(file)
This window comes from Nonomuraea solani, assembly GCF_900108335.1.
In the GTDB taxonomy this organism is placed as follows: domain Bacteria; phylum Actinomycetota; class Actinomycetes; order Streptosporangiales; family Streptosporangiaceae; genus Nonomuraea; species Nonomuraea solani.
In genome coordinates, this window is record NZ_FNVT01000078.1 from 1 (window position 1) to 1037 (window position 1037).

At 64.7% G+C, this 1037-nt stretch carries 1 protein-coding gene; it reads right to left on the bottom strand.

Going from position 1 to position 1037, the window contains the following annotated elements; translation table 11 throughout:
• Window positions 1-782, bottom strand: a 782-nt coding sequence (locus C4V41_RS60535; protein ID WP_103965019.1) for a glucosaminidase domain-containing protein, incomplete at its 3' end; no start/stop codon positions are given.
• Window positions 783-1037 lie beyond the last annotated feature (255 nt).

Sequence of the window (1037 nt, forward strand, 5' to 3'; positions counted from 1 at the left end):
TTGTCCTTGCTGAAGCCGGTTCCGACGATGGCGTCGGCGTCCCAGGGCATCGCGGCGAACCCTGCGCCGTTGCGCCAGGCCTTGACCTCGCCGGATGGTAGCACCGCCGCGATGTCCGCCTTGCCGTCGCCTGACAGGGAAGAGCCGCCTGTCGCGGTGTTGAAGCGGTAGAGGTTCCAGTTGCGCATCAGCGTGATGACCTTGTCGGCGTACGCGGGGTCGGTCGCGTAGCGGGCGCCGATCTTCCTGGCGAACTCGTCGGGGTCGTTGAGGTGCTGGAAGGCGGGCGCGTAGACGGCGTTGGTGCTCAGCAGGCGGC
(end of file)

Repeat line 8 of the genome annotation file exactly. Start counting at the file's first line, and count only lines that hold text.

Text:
Sequence of the window (1037 nt, forward strand, 5' to 3'; positions counted from 1 at the left end):